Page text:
What You Need to Know?
Heart disease is the leading cause of death in the U.S., more than all cancers combined. Yet, it's largely preventable with right lifestyle choices and knowing your numbers (Blood Pressure, Cholesterol and Body Mass Index). It's easy, it's quick and it can save your life.
Knowing your blood pressure and understanding its impact on your heart is critical. Life-threatening complications can develop over a course of years when hypertension exists.
How is blood pressure measured? It reports two readings the Systolic and Diastolic. The higher (systolic) number represents the pressure while the heart is beating. The lower (diastolic) number represents the pressure when the heart is resting between beats. The systolic pressure is always stated first and the diastolic pressure second.
||Less than 120
||Less than 80
||Re-check in 1 year
||Report to your MD within 2 months
|Stage I Hypertension
||Report to your MD within 1 month
|Stage II Hypertension
||At or greater than 160
||At or greater than 100
||Report results to MD immediately
It is recommended to check your cholesterol levels at least once every five years by everyone over the age of 20. If you are a male 35 and older or a women age 45 and older, you should be routinely screened for lipid disorders. The screening test that is usually performed is a blood test called a lipoprotein profile. The lipoprotein profile includes:
LDL Cholesterol can build up on the walls of your arteries and increase your chances of getting heart disease. That is why LDL cholesterol is referred to as "bad" cholesterol. The lower your LDL cholesterol number, the better it is for your health. The table below explains what the numbers mean:
|Less than 100
|100 - 129
||Near optimal/above optimal
|130 - 159
|190 and above
If you have heart disease or blood vessel disease, some experts recommend that you should try to get your LDL cholesterol below 70.
For people with diabetes or other multiple risk factors for heart disease, the treatment goal is to reach an LDL of less than 100HDL Cholesterol.
When it comes to HDL cholesterol - "good" cholesterol - the higher the number, the better it is for your health. This is because HDL cholesterol protects against heart disease by taking the "bad" cholesterol out of your blood and keeping it from building up in your arteries.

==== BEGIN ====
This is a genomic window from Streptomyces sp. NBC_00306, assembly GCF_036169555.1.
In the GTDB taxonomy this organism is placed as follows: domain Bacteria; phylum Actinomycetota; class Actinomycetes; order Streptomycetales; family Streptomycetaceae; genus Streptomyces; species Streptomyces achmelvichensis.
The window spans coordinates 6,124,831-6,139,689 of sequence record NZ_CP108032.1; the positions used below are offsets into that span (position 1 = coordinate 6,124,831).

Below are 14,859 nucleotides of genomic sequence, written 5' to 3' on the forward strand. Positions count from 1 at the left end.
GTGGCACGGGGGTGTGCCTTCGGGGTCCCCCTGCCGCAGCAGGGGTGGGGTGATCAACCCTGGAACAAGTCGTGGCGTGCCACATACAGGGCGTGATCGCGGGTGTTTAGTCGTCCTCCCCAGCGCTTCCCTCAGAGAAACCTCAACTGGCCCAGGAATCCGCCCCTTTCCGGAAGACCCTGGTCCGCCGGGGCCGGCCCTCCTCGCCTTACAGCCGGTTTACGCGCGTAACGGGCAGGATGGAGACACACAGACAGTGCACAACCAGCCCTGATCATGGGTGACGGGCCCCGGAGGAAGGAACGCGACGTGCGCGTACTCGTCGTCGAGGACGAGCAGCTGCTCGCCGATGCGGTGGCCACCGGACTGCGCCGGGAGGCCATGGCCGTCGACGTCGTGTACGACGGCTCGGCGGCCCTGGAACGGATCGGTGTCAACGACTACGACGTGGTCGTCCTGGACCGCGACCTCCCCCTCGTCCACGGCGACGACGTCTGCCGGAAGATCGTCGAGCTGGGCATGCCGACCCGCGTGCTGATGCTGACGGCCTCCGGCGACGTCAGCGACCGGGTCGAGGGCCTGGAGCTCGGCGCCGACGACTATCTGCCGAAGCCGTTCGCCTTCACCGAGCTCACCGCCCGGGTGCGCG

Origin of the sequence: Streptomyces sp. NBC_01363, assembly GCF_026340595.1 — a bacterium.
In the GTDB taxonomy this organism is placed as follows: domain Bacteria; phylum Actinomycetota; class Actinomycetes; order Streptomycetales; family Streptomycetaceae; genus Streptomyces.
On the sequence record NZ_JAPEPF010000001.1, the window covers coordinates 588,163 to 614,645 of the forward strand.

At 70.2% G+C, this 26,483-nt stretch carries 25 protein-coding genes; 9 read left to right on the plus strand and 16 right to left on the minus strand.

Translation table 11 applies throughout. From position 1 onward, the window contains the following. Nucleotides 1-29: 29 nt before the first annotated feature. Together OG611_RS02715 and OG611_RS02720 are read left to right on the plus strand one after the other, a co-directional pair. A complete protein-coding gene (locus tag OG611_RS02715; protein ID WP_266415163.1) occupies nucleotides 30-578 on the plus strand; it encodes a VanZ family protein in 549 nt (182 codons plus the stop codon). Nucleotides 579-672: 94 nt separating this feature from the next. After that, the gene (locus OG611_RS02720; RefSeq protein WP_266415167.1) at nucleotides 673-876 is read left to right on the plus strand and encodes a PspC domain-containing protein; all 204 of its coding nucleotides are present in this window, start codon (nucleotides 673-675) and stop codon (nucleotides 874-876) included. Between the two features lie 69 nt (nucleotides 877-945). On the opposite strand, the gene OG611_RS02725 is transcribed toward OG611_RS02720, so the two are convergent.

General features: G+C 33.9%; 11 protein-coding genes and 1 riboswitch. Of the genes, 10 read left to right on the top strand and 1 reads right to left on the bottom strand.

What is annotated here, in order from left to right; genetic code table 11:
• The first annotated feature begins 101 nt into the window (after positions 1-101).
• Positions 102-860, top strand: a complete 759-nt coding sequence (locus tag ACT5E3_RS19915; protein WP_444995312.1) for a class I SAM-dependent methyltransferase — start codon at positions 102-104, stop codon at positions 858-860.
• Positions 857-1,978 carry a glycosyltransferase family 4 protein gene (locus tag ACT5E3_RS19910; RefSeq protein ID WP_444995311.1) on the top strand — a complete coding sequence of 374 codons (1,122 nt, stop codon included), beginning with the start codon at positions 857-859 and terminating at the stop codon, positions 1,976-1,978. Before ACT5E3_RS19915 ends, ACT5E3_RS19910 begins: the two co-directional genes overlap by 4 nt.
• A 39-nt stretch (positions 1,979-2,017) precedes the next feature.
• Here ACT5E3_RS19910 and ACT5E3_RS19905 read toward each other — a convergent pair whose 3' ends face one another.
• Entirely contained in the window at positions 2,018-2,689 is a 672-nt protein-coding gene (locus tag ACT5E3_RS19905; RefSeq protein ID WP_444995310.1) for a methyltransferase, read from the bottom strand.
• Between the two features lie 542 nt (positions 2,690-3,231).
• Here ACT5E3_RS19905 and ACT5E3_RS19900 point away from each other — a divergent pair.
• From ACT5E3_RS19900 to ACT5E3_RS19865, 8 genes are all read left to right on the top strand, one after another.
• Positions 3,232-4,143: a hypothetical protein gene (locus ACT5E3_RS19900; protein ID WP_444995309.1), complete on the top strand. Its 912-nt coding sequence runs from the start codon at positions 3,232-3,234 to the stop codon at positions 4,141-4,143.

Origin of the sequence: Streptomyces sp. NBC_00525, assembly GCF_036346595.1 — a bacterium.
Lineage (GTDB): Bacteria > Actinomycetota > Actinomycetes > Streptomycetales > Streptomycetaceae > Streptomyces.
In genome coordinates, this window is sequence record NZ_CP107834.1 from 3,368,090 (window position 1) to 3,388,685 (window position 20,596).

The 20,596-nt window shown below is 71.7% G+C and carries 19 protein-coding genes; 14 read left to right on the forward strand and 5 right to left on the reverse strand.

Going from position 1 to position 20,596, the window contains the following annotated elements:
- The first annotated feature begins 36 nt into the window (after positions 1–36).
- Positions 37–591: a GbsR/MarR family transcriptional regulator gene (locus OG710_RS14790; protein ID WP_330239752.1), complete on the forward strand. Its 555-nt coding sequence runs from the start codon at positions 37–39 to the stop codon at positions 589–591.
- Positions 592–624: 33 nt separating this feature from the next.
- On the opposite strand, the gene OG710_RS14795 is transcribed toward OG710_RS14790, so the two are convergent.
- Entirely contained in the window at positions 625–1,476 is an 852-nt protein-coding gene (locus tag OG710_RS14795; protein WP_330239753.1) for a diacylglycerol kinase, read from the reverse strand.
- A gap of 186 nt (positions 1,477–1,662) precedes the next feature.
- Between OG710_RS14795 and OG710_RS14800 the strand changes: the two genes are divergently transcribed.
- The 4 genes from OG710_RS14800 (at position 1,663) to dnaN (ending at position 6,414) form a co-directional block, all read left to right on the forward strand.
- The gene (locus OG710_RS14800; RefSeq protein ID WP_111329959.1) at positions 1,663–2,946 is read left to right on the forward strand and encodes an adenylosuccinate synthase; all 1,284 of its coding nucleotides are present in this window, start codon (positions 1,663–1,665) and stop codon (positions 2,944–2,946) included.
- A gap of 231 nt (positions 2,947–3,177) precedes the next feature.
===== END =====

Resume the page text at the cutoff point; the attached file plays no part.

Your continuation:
Triglycerides are the chemical form in which most fat exists in food and the body. A high triglyceride level has been linked to the occurrence of coronary artery disease in some people. Here's the breakdown:
|Less than 150
|150 - 199
|200 - 499
|500 or higher
Your total blood cholesterol is a measure of LDL cholesterol, HDL cholesterol, and other lipid components. Doctors recommend total cholesterol levels below 200.
|Less than 200
|200 - 239
|240 and above
Body Mass Index
Body Mass Index (BMI) is a number calculated from a person's weight and height. BMI is a fairly reliable indicator of body fatness for most people. BMI can be considered an alternative for direct measures of body fat. When the percentage of fat is too high, this can put a person at a higher risk for such health problems as high blood pressure, high blood cholesterol and diabetes.
- Underweight = <18.5
- Normal Weight = 18.5-24.9
- Overweight = 25-29.9
- Obesity = 30 or greater
Body Fat Percentage
The percentage of total body weight that is fat. Fat functions as insulation, protection and energy reserve. When the percentage is too high, fat increases a person's risk of high blood pressure, elevated cholesterol, diabetes, heart disease and some forms of cancer.
||++ (Very High)
Skeletal Muscle Mass Percentage
Muscles attached to bones, used to move the body. Why is this important to know? Increasing skeletal muscle mass through exercise and other activity helps maintain a higher resting metabolism and prevents weight gain.